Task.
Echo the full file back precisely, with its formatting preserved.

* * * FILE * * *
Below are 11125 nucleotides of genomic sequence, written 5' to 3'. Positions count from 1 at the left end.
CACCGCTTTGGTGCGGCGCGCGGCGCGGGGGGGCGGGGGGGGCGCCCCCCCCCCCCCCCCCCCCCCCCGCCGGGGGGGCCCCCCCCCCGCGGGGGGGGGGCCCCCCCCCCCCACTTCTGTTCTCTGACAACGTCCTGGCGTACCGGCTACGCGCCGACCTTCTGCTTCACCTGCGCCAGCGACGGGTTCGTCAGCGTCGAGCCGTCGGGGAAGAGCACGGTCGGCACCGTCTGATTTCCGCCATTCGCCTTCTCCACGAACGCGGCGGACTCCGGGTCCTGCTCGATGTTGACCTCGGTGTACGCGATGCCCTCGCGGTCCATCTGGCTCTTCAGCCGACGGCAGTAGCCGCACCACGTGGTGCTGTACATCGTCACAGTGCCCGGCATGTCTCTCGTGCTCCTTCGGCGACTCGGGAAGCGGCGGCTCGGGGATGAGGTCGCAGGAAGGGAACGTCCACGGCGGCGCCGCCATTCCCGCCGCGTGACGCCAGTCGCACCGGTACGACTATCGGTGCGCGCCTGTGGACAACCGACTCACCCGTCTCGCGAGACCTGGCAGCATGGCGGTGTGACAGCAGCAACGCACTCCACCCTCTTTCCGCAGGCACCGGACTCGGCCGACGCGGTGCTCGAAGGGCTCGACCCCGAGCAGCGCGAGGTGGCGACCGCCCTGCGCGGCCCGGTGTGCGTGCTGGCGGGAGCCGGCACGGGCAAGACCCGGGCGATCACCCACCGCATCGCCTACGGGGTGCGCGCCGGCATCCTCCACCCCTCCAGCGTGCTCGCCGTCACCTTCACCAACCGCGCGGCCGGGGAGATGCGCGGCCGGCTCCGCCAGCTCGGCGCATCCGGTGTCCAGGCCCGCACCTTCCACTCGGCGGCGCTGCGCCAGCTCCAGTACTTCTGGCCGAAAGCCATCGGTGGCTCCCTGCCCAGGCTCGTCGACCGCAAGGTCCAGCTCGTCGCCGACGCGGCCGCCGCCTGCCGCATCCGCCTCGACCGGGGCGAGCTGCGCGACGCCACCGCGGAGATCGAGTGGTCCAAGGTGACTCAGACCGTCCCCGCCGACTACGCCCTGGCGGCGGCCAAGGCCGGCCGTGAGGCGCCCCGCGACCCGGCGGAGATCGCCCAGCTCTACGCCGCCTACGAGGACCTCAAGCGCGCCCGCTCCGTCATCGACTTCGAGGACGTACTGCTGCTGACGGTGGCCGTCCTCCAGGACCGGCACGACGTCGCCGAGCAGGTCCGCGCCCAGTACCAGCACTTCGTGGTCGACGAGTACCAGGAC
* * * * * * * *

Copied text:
Below are 11125 nucleotides of genomic sequence, written 5' to 3'. Positions count from 1 at the left end.
CACCGCTTTGGTGCGGCGCGCGGCGCGGGGGGGCGGGGGGGGCGCCCCCCCCCCCCCCCCCCCCCCCCGCCGGGGGGGCCCCCCCCCCGCGGGGGGGGGGCCCCCCCCCCCCACTTCTGTTCTCTGACAACGTCCTGGCGTACCGGCTACGCGCCGACCTTCTGCTTCACCTGCGCCAGCGACGGGTTCGTCAGCGTCGAGCCGTCGGGGAAGAGCACGGTCGGCACCGTCTGATTTCCGCCATTCGCCTTCTCCACGAACGCGGCGGACTCCGGGTCCTGCTCGATGTTGACCTCGGTGTACGCGATGCCCTCGCGGTCCATCTGGCTCTTCAGCCGACGGCAGTAGCCGCACCACGTGGTGCTGTACATCGTCACAGTGCCCGGCATGTCTCTCGTGCTCCTTCGGCGACTCGGGAAGCGGCGGCTCGGGGATGAGGTCGCAGGAAGGGAACGTCCACGGCGGCGCCGCCATTCCCGCCGCGTGACGCCAGTCGCACCGGTACGACTATCGGTGCGCGCCTGTGGACAACCGACTCACCCGTCTCGCGAGACCTGGCAGCATGGCGGTGTGACAGCAGCAACGCACTCCACCCTCTTTCCGCAGGCACCGGACTCGGCCGACGCGGTGCTCGAAGGGCTCGACCCCGAGCAGCGCGAGGTGGCGACCGCCCTGCGCGGCCCGGTGTGCGTGCTGGCGGGAGCCGGCACGGGCAAGACCCGGGCGATCACCCACCGCATCGCCTACGGGGTGCGCGCCGGCATCCTCCACCCCTCCAGCGTGCTCGCCGTCACCTTCACCAACCGCGCGGCCGGGGAGATGCGCGGCCGGCTCCGCCAGCTCGGCGCATCCGGTGTCCAGGCCCGCACCTTCCACTCGGCGGCGCTGCGCCAGCTCCAGTACTTCTGGCCGAAAGCCATCGGTGGCTCCCTGCCCAGGCTCGTCGACCGCAAGGTCCAGCTCGTCGCCGACGCGGCCGCCGCCTGCCGCATCCGCCTCGACCGGGGCGAGCTGCGCGACGCCACCGCGGAGATCGAGTGGTCCAAGGTGACTCAGACCGTCCCCGCCGACTACGCCCTGGCGGCGGCCAAGGCCGGCCGTGAGGCGCCCCGCGACCCGGCGGAGATCGCCCAGCTCTACGCCGCCTACGAGGACCTCAAGCGCGCCCGCTCCGTCATCGACTTCGAGGACGTACTGCTGCTGACGGTGGCCGTCCTCCAGGACCGGCACGACGTCGCCGAGCAGGTCCGCGCCCAGTACCAGCACTTCGTGGTCGACGAGTACCAGGAC